Although the Chancellor has announced what is a radical change to the taxation system he didn’t let us know what the impact of capping Gift Aid relief on donations would be. But we do have statistics about how important charitable giving is:
How much do we give to charity every year?
Surveys indicate that £11 billion is given to charity every year by the general public. This is probably an underestimate – it doesn’t include gifts from the really wealthy – these people tend not to take part in surveys. Beth Breeze and Coutts reckon there were an additional 80 gifts of £1m or more from individuals worth £782 million in 2009/10.
Why are large gifts so important?
NCVO and CAF estimate that 45% of the total amount given in 2009/10 was from 7% of all donors: and most of these are the higher rate taxpayers that could get snared by the new cap.
Importantly, smaller individual gifts could get snared up in the cap on tax relief: if cumulatively these exceed the limit then donors still won’t get the tax relief. So charities receiving smaller donations are likely to be impacted too.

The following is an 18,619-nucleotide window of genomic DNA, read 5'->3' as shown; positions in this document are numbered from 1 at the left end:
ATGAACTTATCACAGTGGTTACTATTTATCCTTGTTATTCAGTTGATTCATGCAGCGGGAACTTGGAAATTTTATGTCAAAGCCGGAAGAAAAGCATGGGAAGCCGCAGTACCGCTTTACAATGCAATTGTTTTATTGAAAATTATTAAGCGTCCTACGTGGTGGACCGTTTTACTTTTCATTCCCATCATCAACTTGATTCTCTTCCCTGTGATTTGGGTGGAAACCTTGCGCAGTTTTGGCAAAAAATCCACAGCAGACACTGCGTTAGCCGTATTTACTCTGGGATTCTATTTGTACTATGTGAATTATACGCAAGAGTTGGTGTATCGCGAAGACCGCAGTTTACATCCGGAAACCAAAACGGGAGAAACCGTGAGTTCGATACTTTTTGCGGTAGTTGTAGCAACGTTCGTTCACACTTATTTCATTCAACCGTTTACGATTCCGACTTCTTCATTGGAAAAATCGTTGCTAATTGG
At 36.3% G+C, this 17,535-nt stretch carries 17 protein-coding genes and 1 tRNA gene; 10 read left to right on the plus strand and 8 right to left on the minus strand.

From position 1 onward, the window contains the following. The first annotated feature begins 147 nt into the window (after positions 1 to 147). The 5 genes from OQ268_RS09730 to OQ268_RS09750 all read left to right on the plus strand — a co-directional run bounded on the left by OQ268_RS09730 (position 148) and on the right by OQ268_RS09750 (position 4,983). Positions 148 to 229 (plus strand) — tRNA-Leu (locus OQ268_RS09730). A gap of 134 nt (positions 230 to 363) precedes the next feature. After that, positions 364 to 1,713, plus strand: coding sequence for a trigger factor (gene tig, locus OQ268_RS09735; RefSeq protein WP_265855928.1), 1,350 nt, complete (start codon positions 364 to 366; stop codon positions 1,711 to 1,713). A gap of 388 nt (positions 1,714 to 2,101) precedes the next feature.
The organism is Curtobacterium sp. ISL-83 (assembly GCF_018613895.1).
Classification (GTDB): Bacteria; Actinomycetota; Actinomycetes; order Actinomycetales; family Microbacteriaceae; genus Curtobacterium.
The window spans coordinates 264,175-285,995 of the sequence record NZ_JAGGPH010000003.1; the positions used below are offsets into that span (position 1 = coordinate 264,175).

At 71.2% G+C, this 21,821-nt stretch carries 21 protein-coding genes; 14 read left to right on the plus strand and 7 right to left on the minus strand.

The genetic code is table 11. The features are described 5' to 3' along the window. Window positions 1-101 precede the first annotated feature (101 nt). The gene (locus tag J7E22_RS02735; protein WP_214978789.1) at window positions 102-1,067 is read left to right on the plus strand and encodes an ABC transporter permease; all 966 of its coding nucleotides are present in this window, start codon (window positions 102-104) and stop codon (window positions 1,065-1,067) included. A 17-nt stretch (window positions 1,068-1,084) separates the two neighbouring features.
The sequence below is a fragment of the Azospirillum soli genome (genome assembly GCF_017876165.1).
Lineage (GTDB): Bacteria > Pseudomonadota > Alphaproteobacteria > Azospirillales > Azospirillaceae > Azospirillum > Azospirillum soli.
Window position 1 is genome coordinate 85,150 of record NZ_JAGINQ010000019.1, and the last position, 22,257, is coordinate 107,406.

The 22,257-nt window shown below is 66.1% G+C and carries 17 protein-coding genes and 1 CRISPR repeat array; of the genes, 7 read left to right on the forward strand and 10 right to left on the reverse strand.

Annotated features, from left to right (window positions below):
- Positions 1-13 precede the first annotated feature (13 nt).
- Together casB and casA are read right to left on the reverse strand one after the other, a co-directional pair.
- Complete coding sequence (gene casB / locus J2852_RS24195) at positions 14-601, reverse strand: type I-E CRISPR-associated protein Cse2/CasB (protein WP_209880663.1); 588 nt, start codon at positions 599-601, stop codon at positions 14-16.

How much is this going to cost charities?
We can’t yet answer this with certainty, if for no other reason that changes in tax rules lead to changes in the behaviour of tax payers, including philanthropists.
HMRC’s own figures show that higher rate tax payers are reclaiming £360 million on total gifts of £1.4 billion to charities. A proportion of this amount will not be affected by the cap – many higher rate taxpayers don’t give more than £50,000.
But some of this £1.4 billion is at risk. A good starting point is to look at the very largest gifts: philanthropists made 80 gifts of £1 million or more, worth £782 million, in 2009/10. And of these, 26 gifts to foundations of more than £1m were made, totalling just under £594m. These gifts will be tomorrow’s grants, creating a problem later on for small charities.
Are the wealthy likely to be discouraged by this change?
Every year, the Sunday Times asks the members of the ‘Rich List’, the 1000 most affluent people in Britain and Ireland, about their giving. They are sent documents which they complete to document the precise amount they give to charity. In 2011 the total amount given was £1.67 billion. This figure was a 33% drop (£818 million) from the previous year, prompting the Times to write “our findings challenge the expectation that wealthy philanthropists will plug the holes in charity funds being left by the withdrawal of central government support.”